However, in rare cases poliomyelitis can also affect the head, neck and diaphragm. But, in fact, the vast majority of people who contract polio escape its worst effects. Unnervingly, some 70 percent of those who contract the disease actually experience no symptoms at all. This, alas, makes them unwitting carriers of the virus for an infection time of six weeks. Nevertheless, only as few as one percent of those infected will experience a weakening of the muscles, resulting in paralysis.
This is when the poliovirus attacks the pathways of the central nervous system along the spine and in the brain stem. The virus reproduces itself in motor neurons, laying waste to them in the process. And, tragically, of those children who succumb to polio, some two to five percent will die. Moreover, this figure rockets to 30 percent in affected adults. But, in truth, the majority of people who contract polio will have either no symptoms, or an illness from which they will recover.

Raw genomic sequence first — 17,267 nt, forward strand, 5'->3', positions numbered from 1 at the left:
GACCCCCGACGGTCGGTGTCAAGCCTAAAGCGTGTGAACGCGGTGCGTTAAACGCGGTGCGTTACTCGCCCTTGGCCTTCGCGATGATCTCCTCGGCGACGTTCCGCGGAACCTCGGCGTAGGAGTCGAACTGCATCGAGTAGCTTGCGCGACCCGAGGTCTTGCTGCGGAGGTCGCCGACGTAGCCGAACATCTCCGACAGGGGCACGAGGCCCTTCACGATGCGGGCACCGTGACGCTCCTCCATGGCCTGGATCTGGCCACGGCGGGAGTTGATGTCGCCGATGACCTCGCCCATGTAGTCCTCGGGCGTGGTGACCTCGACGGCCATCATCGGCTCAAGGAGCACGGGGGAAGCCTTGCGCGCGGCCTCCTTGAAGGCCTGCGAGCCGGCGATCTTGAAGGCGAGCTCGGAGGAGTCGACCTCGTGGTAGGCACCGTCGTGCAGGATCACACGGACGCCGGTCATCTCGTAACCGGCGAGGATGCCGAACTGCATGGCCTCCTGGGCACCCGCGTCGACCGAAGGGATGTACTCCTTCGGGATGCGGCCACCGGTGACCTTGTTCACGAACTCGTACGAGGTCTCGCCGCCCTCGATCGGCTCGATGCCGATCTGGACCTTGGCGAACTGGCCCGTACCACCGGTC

This is, of course, little comfort for those unlucky enough to suffer the worst effects of the polio virus. They face a life of painful physical disruption. The weakening of the muscles can result in paralytic poliomyelitis, as the virus travels along the nerve super highways destroying motor neurons. In children like the six-year-old Paul Alexander, only one in every 1,000 will develop paralysis, but for those that do it is a terrible affliction.